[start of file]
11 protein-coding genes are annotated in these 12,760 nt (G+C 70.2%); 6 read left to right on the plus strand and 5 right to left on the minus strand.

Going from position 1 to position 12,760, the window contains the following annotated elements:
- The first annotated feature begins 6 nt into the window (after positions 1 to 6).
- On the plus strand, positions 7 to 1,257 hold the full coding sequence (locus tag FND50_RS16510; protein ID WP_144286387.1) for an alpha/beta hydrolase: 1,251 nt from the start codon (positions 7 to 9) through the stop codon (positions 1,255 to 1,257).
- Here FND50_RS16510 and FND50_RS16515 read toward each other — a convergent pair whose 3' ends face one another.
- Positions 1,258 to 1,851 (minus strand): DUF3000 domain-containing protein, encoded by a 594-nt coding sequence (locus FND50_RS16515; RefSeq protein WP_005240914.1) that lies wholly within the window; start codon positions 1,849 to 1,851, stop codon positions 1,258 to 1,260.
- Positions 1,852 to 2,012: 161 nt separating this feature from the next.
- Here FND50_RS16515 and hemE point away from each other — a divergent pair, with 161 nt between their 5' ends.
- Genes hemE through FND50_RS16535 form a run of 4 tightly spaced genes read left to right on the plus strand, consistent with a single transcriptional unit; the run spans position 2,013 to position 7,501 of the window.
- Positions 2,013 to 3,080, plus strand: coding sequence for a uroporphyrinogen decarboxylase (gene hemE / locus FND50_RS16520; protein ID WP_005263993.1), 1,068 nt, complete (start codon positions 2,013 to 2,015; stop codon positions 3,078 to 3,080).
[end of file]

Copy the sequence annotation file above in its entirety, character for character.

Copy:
11 protein-coding genes are annotated in these 12,760 nt (G+C 70.2%); 6 read left to right on the plus strand and 5 right to left on the minus strand.

Going from position 1 to position 12,760, the window contains the following annotated elements:
- The first annotated feature begins 6 nt into the window (after positions 1 to 6).
- On the plus strand, positions 7 to 1,257 hold the full coding sequence (locus tag FND50_RS16510; protein ID WP_144286387.1) for an alpha/beta hydrolase: 1,251 nt from the start codon (positions 7 to 9) through the stop codon (positions 1,255 to 1,257).
- Here FND50_RS16510 and FND50_RS16515 read toward each other — a convergent pair whose 3' ends face one another.
- Positions 1,258 to 1,851 (minus strand): DUF3000 domain-containing protein, encoded by a 594-nt coding sequence (locus FND50_RS16515; RefSeq protein WP_005240914.1) that lies wholly within the window; start codon positions 1,849 to 1,851, stop codon positions 1,258 to 1,260.
- Positions 1,852 to 2,012: 161 nt separating this feature from the next.
- Here FND50_RS16515 and hemE point away from each other — a divergent pair, with 161 nt between their 5' ends.
- Genes hemE through FND50_RS16535 form a run of 4 tightly spaced genes read left to right on the plus strand, consistent with a single transcriptional unit; the run spans position 2,013 to position 7,501 of the window.
- Positions 2,013 to 3,080, plus strand: coding sequence for a uroporphyrinogen decarboxylase (gene hemE / locus FND50_RS16520; protein ID WP_005263993.1), 1,068 nt, complete (start codon positions 2,013 to 2,015; stop codon positions 3,078 to 3,080).